The metal used in making a hatchet or tomahawk and the heat treatment process it undergoes can be quite different from those of a knife. That’s because with a knife, you’re more concerned with maintaining an extremely hard, sharp edge for cutting; with a tomahawk or hatchet, the idea is to make something that will withstand the shock of constant pounding and chopping.

As a result, tools made for chopping are typically made of slightly softer steel to absorb impacts. And while the edges are not usually as razor sharp, the carbon steel normally used in their construction is easy to sharpen. Better hatchets and tomahawks will be differentially heat treated. In other words, the edge will be made harder than the rest of the head. Try to choose a tool with a forged head rather than one that’s cast, which can have more imperfections.

Handles can be of traditional wood or, often these days, of fiberglass, glass-reinforced nylon or polypropylene. Some hatchets and tomahawks feature very strong, one-piece metal construction. These reduce the chances of the handle breaking and are often covered with rubber, G-10 or some other grip-enhancing material. The drawback is that they don’t absorb shock as well as other materials, and that shock can be transmitted to your hand.

Wooden handles can deteriorate over time, but these handles can usually be replaced or even improvised in the field. And, in the case of some tomahawks, the head can intentionally be removed so that you can use it as a stand-alone hand tool for cutting, scraping, slicing or skinning.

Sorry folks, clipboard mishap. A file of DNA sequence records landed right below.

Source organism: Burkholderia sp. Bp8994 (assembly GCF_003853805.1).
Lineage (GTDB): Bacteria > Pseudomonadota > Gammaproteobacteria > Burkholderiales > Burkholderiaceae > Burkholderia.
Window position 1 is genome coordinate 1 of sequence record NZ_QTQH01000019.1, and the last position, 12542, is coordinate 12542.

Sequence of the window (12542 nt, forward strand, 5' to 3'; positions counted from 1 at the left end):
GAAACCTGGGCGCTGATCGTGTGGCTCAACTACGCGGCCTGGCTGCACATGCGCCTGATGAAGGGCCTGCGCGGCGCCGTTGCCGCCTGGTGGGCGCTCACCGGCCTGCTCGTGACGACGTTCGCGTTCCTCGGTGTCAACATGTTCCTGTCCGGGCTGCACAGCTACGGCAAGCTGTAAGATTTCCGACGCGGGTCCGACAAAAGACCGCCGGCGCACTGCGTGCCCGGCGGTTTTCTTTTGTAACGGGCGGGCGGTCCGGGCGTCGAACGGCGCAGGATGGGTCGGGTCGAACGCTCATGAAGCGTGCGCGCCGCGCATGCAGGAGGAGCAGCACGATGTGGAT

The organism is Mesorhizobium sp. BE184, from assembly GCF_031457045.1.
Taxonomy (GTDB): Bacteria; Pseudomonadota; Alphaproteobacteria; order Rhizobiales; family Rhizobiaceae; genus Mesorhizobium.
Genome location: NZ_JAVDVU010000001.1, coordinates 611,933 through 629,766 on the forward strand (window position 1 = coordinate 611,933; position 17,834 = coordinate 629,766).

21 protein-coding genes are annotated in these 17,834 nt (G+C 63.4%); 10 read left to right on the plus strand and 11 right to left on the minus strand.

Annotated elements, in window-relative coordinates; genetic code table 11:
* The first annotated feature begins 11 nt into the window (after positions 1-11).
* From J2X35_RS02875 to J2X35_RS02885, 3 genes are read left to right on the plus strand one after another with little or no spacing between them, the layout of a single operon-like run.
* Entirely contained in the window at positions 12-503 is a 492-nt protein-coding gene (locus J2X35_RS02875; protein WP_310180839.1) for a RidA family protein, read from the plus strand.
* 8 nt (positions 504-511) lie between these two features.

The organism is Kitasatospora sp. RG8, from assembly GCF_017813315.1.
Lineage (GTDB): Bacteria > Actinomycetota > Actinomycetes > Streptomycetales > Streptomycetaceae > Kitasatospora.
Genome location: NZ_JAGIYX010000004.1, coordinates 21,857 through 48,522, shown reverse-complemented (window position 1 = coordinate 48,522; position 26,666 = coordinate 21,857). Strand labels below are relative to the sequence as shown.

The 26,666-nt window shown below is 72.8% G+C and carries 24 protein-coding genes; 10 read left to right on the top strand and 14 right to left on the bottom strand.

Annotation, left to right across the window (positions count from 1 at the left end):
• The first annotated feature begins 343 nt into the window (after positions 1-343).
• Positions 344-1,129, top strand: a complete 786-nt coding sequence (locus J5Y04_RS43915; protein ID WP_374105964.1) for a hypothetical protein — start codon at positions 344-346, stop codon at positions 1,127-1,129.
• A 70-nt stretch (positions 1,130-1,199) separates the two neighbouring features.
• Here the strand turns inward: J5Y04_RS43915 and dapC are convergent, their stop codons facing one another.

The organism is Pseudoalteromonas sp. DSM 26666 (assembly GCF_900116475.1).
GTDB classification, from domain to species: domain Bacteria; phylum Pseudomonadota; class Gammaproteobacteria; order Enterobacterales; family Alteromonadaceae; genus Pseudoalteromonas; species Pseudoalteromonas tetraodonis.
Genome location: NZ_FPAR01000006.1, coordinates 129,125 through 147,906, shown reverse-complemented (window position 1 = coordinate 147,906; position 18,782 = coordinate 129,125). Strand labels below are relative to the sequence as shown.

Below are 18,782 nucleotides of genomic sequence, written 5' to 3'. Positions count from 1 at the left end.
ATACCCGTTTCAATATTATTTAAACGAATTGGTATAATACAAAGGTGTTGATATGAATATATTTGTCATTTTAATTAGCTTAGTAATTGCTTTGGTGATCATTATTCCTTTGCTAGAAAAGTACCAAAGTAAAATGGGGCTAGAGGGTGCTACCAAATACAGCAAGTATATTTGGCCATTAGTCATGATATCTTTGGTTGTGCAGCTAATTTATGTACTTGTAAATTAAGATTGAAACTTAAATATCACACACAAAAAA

For detail work and making more-precise cuts, choking up on the handle gives you greater control, as shown with this Cold Steel Trail Hawk.
The variety of tomahawks and hatchets is staggering. Do a little research to find the features and quality you want in the price range you can afford.


Over the years, I’ve developed certain favorites when it came to hatchets and tomahawks. As a police officer, I carried a SOG Tactical Tomahawk in my patrol bag in the event I needed a tool more robust than my EDC knife for breaching, cutting open secret compartments for contraband, extricating accident victims or on search details in wooded areas.

Believe it or not, the hatchet I’ve used the most was purchased not in a sporting goods store, but in the tool section of my local Sears. It is a Craftsman 1¼-pound Camp Axe with one-piece metal construction and an overmolded rubber grip. I liked it so much that I bought a second one. I’ve also gotten excellent use from a pair of Estwing Sportsman’s Axes. Although they are good choppers, their narrower profile makes them a bit less effective for splitting.

What do all of these have in common?

They were well made, yet affordable. I put them through hard use, but I never abused them or pushed them beyond their design limitations.


A whetstone, such as this Lansky Dual Grit Puck Sharpener, and a fine file are the only tools needed for keeping the edges sharp on your hatchets and tomahawks.
A wider, more wedge- shaped hatchet head is better for splitting chores. The size and shape of the piece of wood doesn’t always allow you to stand it up to split it. (Here, there’s a snow-covered downed tree beneath the visible branch; the author isn’t chopping into dirt.)